With San Antonio out, the longest active post-season streak now belongs to the Houston Rockets. They’ll be in the play-offs for the eighth consecutive year starting next week.
This is how long the streak, all of it with Gregg Popovich as head coach of the Spurs, went: David Stern wasn’t even halfway through his 30-year run as commissioner when the Spurs’ streak started. The Charlotte Bobcats — that’s what today’s Hornets went by then — were still 6½ years from playing their first game. Pat Riley was still coaching the Los Angeles Lakers.
And now, for the first time since 1981, the play-offs will happen without either Riley or Popovich as head coaches.
The Spurs won five championships during the streak. They played 284 post-season games over those years; the only franchises within 100 of that were the Lakers (218), Miami (196) and Boston (192). And the Spurs won 170 play-off games in that span; only seven franchises have more play-off wins in their entire history.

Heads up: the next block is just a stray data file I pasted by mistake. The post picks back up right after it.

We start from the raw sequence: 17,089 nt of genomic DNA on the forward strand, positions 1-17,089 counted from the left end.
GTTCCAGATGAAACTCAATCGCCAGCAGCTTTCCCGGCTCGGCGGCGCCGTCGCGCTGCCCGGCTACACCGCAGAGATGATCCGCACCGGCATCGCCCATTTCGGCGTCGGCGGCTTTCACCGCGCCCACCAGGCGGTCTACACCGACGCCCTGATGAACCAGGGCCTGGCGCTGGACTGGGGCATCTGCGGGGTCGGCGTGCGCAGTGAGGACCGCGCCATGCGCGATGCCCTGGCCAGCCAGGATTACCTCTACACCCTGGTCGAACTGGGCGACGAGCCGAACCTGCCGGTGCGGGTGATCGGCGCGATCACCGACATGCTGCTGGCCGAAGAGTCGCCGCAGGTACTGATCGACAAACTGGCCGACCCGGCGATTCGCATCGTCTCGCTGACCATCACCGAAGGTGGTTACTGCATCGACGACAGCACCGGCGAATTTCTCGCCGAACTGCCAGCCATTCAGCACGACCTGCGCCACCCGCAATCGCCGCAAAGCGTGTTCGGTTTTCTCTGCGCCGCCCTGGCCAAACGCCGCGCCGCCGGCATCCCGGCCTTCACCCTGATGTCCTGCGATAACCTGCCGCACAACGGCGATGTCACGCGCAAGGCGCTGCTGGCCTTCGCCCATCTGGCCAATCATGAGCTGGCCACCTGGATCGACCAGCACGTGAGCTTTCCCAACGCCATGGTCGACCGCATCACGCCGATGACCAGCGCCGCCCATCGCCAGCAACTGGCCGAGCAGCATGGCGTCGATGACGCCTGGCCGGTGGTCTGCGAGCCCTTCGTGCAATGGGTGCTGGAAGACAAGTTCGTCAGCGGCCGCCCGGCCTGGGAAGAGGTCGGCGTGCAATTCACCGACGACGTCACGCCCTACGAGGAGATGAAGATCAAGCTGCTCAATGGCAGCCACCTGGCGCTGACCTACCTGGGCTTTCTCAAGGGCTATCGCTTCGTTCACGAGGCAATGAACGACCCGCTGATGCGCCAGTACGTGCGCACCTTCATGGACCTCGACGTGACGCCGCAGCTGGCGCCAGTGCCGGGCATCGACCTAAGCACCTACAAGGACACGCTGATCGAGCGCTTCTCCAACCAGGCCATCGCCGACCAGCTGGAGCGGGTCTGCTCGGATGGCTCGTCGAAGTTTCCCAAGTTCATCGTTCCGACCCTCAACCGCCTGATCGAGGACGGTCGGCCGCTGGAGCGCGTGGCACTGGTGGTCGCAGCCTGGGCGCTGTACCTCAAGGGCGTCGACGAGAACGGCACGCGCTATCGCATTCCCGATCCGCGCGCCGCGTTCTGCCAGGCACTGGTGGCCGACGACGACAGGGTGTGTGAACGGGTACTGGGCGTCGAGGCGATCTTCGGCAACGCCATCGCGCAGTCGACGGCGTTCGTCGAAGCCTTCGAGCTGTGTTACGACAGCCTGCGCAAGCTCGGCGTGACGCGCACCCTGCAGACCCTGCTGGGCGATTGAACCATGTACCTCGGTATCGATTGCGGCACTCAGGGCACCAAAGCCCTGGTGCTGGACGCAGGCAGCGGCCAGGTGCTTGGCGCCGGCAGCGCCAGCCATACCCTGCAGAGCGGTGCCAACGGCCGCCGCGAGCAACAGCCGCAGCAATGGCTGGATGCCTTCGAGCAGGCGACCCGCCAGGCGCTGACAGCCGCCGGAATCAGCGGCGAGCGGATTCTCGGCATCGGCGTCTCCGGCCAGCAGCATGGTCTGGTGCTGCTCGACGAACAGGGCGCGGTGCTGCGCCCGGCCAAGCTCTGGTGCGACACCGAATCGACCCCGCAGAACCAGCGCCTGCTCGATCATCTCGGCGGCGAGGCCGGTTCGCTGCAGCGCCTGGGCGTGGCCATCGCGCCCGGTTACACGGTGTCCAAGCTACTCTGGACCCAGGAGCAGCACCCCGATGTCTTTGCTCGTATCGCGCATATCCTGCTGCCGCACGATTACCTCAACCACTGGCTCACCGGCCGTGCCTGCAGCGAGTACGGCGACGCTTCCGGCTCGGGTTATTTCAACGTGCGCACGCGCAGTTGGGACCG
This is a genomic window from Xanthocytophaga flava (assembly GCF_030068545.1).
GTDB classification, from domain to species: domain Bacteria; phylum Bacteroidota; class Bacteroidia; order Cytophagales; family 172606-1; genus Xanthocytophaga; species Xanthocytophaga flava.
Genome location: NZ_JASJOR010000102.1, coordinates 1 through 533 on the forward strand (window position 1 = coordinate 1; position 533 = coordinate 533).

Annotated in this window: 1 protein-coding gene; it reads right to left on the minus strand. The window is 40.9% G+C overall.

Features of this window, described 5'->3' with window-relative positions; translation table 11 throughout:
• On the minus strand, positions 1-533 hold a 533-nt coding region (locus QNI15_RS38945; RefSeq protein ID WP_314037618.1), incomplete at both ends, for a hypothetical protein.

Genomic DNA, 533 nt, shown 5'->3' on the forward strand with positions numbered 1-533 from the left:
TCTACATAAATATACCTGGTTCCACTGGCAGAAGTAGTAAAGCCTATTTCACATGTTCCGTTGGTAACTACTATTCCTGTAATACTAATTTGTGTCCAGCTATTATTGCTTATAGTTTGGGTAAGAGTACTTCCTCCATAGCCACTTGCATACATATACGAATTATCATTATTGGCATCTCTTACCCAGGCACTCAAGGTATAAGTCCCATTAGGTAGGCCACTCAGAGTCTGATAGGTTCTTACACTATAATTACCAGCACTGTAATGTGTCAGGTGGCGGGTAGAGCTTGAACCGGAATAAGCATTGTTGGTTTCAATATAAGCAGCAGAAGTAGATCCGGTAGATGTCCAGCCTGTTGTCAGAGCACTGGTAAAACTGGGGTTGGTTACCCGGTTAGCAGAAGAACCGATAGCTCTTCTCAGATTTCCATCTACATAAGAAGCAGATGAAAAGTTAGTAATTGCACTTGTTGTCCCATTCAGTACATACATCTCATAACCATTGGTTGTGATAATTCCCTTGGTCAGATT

All 170 of those wins for the Spurs came under Popovich, a total that gives him more career play-off victories than any two current coaches combined. There were 102 players who got into at least one Spurs play-off game during the streak, including current NBA head coaches Jacque Vaughn, Steve Kerr and Monty Williams.
The Spurs came into Disney as play-off long shots and felt the eight games they were guaranteed of playing during the restart would be ways to have young players grow from competition. They made it to the last possible day of contention.
“At this point, it’s been a huge success for our team and our young players, the development that we’ve talked about from the beginning,” Popovich said. “We’re very happy with what’s gone on here.”
This was the first losing season for the Spurs since 1996-97, the year that Popovich became coach 18 games into the season — and just before Tim Duncan went to San Antonio as the No.1 overall pick in the 1997 draft.